You: I should eat healthy.
Whole Foods: We sell organic produce, line-caught fish, specialty nut butters, cold-pressed juices, kombucha, nut milks and other stuff that sounds like it’s going to rebuild your very soul from the purest sunlight!
You: That sounds amazing, can I please get one order of —
Whole Foods: That will be eight bajillion dollars.
You: *cries, heats up Jimmy Dean breakfast sandwich*
We all know it: Eating healthily costs an arm and a leg. But you don’t have to splurge on cleanses and specialty diets to eat well — according to the experts we spoke with, healthy eating can be affordable if you do it right.
Plan Your Meals (And Buy in Bulk)
“Planning your meals is the number one way to minimize grocery costs,” nutritionist Anna Baker explains. “You don’t have to plan every single detail, but going to the store with an idea of the number of meals you plan on cooking — and approximate vegetable, meat and carbohydrate quantities — will prevent you from over-purchasing (and therefore, overspending).”
Another way to save at the store is to buy in bulk. “Grains [rice, oats and pasta] are significantly less expensive when bought in the bulk section of the grocery store,” explains Dana Hunnes, senior dietitian at the Ronald Reagan UCLA Medical Center. “Legumes, like lentils and beans, are also cheaper when purchased dry, then reconstituted (or soaked) at home.”
She’s right: According to The Bean Institute (i.e., my new favorite place), a 1-pound bag of dry pinto beans costs $1.79 on average, whereas a 15-ounce can of pinto beans costs $1.69. (Plus, dry beans can weigh nearly triple their initial weight after being cooked, meaning a one-pound bag of dry beans could produce three pounds — or 48 ounces — of cooked beans.) That means one serving of dry pinto beans costs only 15 cents, versus 34 cents for the canned version.
Bulk buying also applies to pantry staples. “It makes sense to spend a bit more on larger bottles and containers of things that last for a while, like vinegar and olive oil,” says registered dietitian nutritionist Ilana Muhlstein. “Smaller bottles will be more expensive in the long run.”
Go Seasonal (Or Frozen)
“Purchasing in-season produce is another way to save on wholesome and healthy fruits and vegetables, as is buying frozen fruits and vegetables (which are often picked at peak ripeness, then flash frozen),” Hunnes says. “Frozen fruits and vegetables make great, healthy smoothies.”
Frozen fish and chicken are also healthy investments, according to Muhlstein. “These foods are usually pre-frozen anyway — the grocery store just defrosts them, then puts them in the refrigerator for quick shopping,” she explains. “But when you buy frozen, you can save a lot of money. You also can usually find individually-wrapped frozen fillets — that way, you can cook only what you need for the time being, which helps reduce waste.”
Muhlstein also recommends purchasing dried herbs and spices, instead of fresh ones. “Fresh herbs and spices can go bad quickly if you don’t know how to properly store them,” she says. “Dried herbs and spices work well and can be much cheaper.”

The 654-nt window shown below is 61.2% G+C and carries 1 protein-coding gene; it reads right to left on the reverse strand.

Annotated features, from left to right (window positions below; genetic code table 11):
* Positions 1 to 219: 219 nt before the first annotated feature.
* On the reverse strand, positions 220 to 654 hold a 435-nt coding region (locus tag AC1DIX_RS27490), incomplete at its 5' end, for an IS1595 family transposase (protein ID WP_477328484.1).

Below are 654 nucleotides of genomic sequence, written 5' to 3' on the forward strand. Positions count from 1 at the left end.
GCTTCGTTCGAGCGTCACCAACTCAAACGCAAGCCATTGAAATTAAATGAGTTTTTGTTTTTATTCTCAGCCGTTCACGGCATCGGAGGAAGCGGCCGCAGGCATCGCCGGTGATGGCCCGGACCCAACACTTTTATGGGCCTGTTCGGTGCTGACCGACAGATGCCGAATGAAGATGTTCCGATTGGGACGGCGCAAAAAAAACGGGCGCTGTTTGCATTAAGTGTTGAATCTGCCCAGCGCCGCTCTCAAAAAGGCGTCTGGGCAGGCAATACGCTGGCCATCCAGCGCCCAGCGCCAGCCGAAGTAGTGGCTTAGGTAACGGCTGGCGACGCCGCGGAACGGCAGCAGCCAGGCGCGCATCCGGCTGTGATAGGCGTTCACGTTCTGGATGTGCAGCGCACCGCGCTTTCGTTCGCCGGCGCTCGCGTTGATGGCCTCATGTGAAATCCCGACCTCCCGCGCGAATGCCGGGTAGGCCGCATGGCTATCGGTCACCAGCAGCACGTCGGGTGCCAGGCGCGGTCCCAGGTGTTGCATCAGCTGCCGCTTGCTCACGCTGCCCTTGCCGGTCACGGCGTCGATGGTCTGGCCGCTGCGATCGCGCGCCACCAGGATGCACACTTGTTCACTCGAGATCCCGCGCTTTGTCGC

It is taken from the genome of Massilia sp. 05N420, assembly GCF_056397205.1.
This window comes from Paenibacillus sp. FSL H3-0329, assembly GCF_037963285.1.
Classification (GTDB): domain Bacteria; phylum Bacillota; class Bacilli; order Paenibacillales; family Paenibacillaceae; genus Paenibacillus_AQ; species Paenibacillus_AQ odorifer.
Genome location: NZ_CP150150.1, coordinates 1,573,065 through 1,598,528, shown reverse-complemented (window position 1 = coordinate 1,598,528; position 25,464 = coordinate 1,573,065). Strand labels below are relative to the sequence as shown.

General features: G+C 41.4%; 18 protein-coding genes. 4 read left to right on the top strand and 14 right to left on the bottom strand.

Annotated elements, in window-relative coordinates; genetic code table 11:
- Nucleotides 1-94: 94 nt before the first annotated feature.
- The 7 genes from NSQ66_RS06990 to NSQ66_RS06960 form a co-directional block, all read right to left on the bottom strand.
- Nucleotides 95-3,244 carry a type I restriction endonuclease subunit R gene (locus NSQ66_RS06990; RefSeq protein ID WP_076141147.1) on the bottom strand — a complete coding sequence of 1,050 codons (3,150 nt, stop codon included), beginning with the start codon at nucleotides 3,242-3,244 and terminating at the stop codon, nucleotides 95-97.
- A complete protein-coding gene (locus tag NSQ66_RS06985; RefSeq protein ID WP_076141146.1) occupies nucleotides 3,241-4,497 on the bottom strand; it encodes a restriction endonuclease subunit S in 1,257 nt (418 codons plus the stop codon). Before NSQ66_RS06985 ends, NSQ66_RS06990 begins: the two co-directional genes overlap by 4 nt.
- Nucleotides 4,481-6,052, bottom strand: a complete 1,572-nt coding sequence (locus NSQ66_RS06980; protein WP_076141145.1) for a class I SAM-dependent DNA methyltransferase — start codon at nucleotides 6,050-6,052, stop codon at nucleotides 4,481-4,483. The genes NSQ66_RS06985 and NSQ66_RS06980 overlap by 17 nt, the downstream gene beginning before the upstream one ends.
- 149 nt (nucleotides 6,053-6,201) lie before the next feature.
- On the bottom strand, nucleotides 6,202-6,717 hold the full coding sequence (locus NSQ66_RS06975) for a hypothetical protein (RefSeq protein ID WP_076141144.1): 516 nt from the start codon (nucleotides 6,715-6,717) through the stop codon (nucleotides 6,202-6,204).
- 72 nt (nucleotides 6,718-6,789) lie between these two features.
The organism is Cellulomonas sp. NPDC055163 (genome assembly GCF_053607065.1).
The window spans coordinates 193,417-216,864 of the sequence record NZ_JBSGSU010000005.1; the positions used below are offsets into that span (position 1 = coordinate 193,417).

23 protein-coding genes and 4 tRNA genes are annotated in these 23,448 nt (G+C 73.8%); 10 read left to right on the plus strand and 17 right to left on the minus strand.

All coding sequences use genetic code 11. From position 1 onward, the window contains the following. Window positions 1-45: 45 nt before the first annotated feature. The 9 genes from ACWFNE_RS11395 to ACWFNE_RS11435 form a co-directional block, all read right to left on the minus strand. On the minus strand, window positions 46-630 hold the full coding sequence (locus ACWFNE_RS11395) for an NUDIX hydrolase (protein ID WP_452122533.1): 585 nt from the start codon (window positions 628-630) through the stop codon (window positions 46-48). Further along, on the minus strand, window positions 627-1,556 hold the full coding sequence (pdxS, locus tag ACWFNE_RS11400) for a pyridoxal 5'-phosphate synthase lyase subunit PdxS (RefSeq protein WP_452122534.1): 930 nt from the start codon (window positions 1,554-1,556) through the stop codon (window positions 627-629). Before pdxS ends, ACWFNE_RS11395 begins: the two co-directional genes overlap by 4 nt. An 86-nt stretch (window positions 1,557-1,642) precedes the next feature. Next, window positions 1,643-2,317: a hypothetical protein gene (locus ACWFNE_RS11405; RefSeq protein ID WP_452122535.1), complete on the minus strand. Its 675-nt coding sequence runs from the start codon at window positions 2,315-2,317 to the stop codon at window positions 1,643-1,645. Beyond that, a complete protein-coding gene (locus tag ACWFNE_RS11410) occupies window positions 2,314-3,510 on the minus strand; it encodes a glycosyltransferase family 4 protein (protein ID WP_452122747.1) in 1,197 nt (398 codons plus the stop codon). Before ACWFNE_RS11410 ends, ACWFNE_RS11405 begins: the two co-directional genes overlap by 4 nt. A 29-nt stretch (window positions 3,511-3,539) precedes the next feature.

Cook in Bulk
“A great way to eat healthy when busy and on a budget is to plan a cooking day,” Baker says. “Take a few hours to cook foods — like healthy soups, nutritious stir fries or wholesome quinoa dishes — in bulk. Then, freeze portions for later in the week, or for next week.” That way, you can quickly warm up a healthy frozen meal instead of swinging through the drive-thru for Naked Chicken Chalupas in a pinch.
Along these same lines, Baker also recommends using leftovers wisely: “Try repurposing your leftovers,” she suggests. “If you’re cooking a bunch of chicken, you can easily toss the leftovers in a salad or a wrap for the next day.”
Keep It Simple in the Kitchen
“A healthy meal is a healthy meal whether it contains five ingredients or 20 ingredients,” Baker explains. “Simple breakfasts (like oats and fruit), easy high-protein salads and basic meat-and-vegetable dinners are all great options containing a minimal number of ingredients.” And the fewer you ingredients you need to purchase, the more money you’ll save.
Ditch the Meat
“Skipping expensive meat and fish is a boon to anyone’s budget,” Hunnes emphasizes. “Opting for plant-based sources of protein (which we need less of than most people realize), like lentils, beans and tofu, is a great way to save some cash. Plus, they’re good sources of fiber, as well as vitamins and minerals that you might not get otherwise.”
Her advice is wise indeed: According to a study published in the Journal of Hunger & Environmental Nutrition, vegetarians can save at least $750 more than meat-eaters per year. Not to mention, the study also found that vegetarian diets are generally more nutritious.
So there you have it: Eating well at a low cost is totally doable, provided you a) spend hours planning your meals in advance; b) garner a full understanding of seasonal produce; c) spend an entire day cooking, then eating leftovers for the rest of the week; and d) change up your diet entirely.
Piece of cake.